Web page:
(Okay that last one I don't always say to myself....it's the gist I'm trying to relay here, lol.)

Here are some of my hard learned "rules." They apply to me, but may not apply to everyone's personality or situation. Please read them with that in mind.

1. I don't mind trainees, but they get one shot for a vein or procedure. After that, I am asking politely for an experienced doctor/tech/nurse/whoever. I will get one, or I will simply stop the procedure and leave. If in the middle of a procedure, I'm not a hostage. I will insist on a replacement and be willing to wait them out. Or worst case, leave and go to the ER.

2. Walking out is ALWAYS an option. Barring emergency medical treatment, there isn't anything that can't be rescheduled as far as I'm concerned. A few days won't make much of a difference, and even if it does, so be it.

3. If someone makes me uncomfortable, doesn't wash their hands before touching me, seems overly nervous. In short, if I feel they do not know what they are doing, I will stop the procedure immediately. Explain, in a nice way, that I am not comfortable and have no confidence in their ability, and would prefer to reschedule/have them call for a replacement/etc. Insist on it.

3. GOOD COP BAD COP

If you are a more retiring personality, and have a husband, wife, adult child, friend, WHOEVER..tag teaming is always a bonus.

You can discuss in private your idea of how your treatment should go. What is and isn't acceptable. Your advocate can then go all attack dog when some sweaty incompetent tech drips all over you while stabbing your arm with a needle at least 10 times! (What?!? True story.)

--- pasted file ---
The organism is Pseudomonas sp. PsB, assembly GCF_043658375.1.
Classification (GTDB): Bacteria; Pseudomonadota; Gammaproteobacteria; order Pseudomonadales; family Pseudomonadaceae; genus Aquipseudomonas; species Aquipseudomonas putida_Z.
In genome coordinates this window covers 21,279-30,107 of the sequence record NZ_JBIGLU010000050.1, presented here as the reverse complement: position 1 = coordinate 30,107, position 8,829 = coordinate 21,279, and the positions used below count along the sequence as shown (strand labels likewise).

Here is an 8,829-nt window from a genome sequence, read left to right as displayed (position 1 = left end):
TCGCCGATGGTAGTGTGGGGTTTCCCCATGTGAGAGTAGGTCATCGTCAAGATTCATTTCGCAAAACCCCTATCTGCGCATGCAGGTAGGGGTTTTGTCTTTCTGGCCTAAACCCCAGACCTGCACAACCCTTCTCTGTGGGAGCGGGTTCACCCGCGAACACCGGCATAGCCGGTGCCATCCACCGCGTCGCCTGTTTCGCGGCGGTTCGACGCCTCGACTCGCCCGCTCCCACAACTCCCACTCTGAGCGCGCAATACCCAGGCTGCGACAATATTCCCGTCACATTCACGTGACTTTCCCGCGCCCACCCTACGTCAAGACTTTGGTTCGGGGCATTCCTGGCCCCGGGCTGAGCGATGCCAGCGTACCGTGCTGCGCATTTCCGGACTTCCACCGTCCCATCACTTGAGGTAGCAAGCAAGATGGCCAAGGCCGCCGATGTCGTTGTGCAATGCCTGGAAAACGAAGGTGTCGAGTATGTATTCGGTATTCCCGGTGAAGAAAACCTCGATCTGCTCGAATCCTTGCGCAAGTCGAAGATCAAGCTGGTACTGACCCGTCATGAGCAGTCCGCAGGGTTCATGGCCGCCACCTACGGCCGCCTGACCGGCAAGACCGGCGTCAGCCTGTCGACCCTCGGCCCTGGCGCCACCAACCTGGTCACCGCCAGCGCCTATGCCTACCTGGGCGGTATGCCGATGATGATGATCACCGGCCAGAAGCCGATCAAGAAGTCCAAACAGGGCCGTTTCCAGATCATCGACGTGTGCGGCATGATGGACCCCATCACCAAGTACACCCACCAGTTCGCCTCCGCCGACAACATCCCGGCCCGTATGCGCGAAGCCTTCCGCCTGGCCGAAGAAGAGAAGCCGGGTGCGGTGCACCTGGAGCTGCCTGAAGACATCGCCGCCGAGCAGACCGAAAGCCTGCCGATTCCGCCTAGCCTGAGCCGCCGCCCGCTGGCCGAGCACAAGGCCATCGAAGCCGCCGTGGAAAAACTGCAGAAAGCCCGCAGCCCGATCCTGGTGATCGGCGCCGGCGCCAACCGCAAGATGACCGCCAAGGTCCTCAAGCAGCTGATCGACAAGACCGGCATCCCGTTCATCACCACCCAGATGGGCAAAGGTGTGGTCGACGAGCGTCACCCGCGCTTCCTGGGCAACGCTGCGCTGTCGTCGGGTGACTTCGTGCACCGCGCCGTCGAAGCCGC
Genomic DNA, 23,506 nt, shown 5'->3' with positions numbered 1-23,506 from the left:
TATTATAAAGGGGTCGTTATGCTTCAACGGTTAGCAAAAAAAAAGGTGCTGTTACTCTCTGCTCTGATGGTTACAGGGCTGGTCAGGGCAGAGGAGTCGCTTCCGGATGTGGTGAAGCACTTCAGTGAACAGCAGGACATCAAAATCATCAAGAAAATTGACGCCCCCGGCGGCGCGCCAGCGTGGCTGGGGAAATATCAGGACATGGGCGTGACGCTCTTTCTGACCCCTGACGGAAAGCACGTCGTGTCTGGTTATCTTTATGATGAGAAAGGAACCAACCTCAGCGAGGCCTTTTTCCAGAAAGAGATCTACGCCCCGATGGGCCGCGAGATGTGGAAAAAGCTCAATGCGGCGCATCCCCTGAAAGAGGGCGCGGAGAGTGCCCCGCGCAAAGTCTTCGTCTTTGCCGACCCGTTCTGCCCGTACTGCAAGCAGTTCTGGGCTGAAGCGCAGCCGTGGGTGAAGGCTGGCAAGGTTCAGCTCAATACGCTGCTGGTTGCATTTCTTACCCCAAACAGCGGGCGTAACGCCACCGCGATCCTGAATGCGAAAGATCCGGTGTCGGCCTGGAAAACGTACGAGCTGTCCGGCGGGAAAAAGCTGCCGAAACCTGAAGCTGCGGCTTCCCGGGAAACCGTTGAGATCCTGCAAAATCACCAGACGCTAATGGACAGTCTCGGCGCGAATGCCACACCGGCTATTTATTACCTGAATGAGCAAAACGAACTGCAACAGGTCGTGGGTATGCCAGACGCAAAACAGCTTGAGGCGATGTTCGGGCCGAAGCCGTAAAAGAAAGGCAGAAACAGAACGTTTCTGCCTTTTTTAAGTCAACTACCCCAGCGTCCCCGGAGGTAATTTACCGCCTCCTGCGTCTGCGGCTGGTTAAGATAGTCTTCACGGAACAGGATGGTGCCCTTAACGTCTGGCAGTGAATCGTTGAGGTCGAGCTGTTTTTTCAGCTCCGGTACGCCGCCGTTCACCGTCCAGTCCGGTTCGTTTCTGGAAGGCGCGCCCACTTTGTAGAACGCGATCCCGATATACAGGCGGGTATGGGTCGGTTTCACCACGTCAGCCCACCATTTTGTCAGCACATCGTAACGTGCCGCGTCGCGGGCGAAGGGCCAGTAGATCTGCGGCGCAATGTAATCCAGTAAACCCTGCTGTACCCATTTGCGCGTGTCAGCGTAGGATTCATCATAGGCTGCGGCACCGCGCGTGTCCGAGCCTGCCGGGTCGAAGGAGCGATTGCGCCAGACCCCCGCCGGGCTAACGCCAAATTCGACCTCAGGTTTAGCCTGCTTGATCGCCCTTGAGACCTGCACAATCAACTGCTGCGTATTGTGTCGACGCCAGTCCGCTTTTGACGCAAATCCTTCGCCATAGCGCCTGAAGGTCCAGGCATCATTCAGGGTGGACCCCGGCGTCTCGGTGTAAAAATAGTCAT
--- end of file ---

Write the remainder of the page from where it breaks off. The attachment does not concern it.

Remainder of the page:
Example: My husband is great in this role even though I don't need him to be most of the time. A trainee tech tried to draw blood from my arm once, got the vein on the first hit, but forgot the tourniquet.

No blood came out. He kept pushing and pulling the plunger trying to use suction, blood into vile, blood out. Before I could say anything, (I wasn't paying close attention because I was talking to a lady beside me and his work hurt) hubby told the kid to "get away from my wife. I'm not even a medical professional and I know you don't draw blood without a tourniquet. Where did you go to school? Get the hell out of here and find someone who knows what they're doing.")

The trainee left, the boss came in, done in 15 seconds.

Now my husband may have over-reacted a tad. lol In his defense, we'd had a series of appointments that day, all of which involved trainees, and none of which went well on the first try.

But even if you have an advocate, it's good to have things in your arsenal...they can't be with you every second and fight all your dragons!

MY GO-TO PHRASES:

1. "I'm not comfortable with this. Would you mind finding someone else to do it?"

2. "I understand your points. I hear you. But, this is what I've decided. Are you willing to do it?" (Be ready to move on if the professional says no.)

3. "This is not working for me. I'd like to speak with your supervisor."

4. "This is unacceptable. I'm not going to go any further until (insert what you want here)."

5. "I'd like to see the patient advocate on staff."

6. "Look, I appreciate that you tried, but this is not working. I'd like to see someone else."

7. "Can you give me the research to back that up?"

8. "Have you seen this latest study?" (Always bring a copy!)"

I would add one more: Print out Tonya's tips and always bring a copy!

Get more great women's health advice here:

Medical Errors: ER Doctor Felt 'Helpless' As His Mother Died

Aging and Anorexia Part II: Advice on Eating Disorders in Midlife and Beyond

 

Pamela Cytrynbaum teaches at Northwestern University's Medill School of Journalism.